Yet the survey also revealed that many Americans harbor lingering animosity toward Muslims. Twenty-eight percent of voters do not believe Muslims should be eligible to sit on the U.S. Supreme Court. Nearly one-third of the country thinks adherents of Islam should be barred from running for President — a slightly higher percentage than the 24% who mistakenly believe the current occupant of the Oval Office is himself a Muslim. In all, just 47% of respondents believe Obama is a Christian; 24% declined to respond to the question or said they were unsure, and 5% believe he is neither Christian nor Muslim.
(See TIME’s photo-essay “Muslim in America.”)
And while more Americans are open to the idea of having a mosque built in their neighborhood rather than near Ground Zero, it’s still not an overwhelming majority; 55% of respondents say they would favor the construction of an Islamic community center and mosque two blocks from their home, and an equal number say they believe most Muslims are “patriotic Americans.”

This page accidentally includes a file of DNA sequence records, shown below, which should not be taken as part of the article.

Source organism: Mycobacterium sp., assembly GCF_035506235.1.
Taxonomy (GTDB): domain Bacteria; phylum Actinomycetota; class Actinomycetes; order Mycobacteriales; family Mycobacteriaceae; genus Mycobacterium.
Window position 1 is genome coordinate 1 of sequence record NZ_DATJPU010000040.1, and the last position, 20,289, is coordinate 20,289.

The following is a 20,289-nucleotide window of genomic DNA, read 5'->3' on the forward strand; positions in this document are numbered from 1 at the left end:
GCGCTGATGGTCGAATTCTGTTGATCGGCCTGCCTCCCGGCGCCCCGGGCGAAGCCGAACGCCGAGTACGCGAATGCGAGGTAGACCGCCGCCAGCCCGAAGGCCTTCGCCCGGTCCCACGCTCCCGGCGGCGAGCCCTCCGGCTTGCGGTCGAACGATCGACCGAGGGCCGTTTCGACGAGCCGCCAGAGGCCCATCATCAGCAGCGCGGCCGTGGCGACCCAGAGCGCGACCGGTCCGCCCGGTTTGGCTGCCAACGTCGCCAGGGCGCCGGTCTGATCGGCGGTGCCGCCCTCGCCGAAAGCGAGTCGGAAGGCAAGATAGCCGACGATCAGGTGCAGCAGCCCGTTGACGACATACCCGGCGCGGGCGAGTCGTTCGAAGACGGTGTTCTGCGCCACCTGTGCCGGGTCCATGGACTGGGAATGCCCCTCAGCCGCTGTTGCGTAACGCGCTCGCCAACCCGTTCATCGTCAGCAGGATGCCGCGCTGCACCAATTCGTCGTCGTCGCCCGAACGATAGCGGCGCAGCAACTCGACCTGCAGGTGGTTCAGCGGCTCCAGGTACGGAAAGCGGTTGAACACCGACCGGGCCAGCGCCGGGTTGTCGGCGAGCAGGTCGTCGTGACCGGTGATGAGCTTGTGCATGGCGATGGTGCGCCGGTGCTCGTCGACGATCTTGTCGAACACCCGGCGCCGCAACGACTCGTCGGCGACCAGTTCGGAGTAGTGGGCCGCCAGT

As he attempts to shepherd the U.S. through the sluggish economic recovery and galvanize Democratic voters ahead of a congressional election cycle in which the party is expected to sustain heavy losses, Obama’s approval rating has held relatively steady, at a near even split: 46% of respondents back his job performance, with 45% expressing disapproval. Voters are far less enthusiastic about the President’s policies, however, with 57% asserting that the U.S. is headed in the wrong direction.
That wasn’t the only grim news for Democrats. The GOP has snatched the lead in generic congressional balloting, with 43% of likely voters saying they would vote for a Republican candidate if the midterm elections were held today, compared with 37% for Democrats. (Last month, Democrats held a slight edge in generic balloting, 43%-42%.) While those figures augur well for the GOP, harping on the mosque issue — a tactic many Republicans appear to have embraced as the overheated debate nears a boiling point — seems unlikely to give the party’s fortunes a significant boost. Nearly three-quarters of voters told TIME the issue will not have any impact on their decision in the ballot box.
(See “Ground Zero: Exaggerating the Jihadist Threat.”)